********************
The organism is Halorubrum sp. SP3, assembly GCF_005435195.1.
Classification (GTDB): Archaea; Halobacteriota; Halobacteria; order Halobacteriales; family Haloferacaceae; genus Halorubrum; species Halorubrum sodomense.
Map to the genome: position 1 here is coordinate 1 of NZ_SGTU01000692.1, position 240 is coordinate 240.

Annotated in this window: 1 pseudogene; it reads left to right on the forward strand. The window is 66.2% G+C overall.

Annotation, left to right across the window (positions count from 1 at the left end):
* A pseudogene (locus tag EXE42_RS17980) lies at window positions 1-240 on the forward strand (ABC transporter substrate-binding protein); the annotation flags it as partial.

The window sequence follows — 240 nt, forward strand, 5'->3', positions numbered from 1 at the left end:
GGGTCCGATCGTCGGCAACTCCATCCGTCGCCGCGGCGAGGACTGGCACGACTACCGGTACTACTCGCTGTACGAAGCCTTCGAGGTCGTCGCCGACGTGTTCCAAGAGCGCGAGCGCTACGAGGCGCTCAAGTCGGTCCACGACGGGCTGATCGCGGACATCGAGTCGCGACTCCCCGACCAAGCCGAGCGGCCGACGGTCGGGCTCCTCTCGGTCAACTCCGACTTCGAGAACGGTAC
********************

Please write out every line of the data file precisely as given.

The organism is Halorubrum sp. SP3, assembly GCF_005435195.1.
Classification (GTDB): Archaea; Halobacteriota; Halobacteria; order Halobacteriales; family Haloferacaceae; genus Halorubrum; species Halorubrum sodomense.
Map to the genome: position 1 here is coordinate 1 of NZ_SGTU01000692.1, position 240 is coordinate 240.

Annotated in this window: 1 pseudogene; it reads left to right on the forward strand. The window is 66.2% G+C overall.

Annotation, left to right across the window (positions count from 1 at the left end):
* A pseudogene (locus tag EXE42_RS17980) lies at window positions 1-240 on the forward strand (ABC transporter substrate-binding protein); the annotation flags it as partial.

The window sequence follows — 240 nt, forward strand, 5'->3', positions numbered from 1 at the left end:
GGGTCCGATCGTCGGCAACTCCATCCGTCGCCGCGGCGAGGACTGGCACGACTACCGGTACTACTCGCTGTACGAAGCCTTCGAGGTCGTCGCCGACGTGTTCCAAGAGCGCGAGCGCTACGAGGCGCTCAAGTCGGTCCACGACGGGCTGATCGCGGACATCGAGTCGCGACTCCCCGACCAAGCCGAGCGGCCGACGGTCGGGCTCCTCTCGGTCAACTCCGACTTCGAGAACGGTAC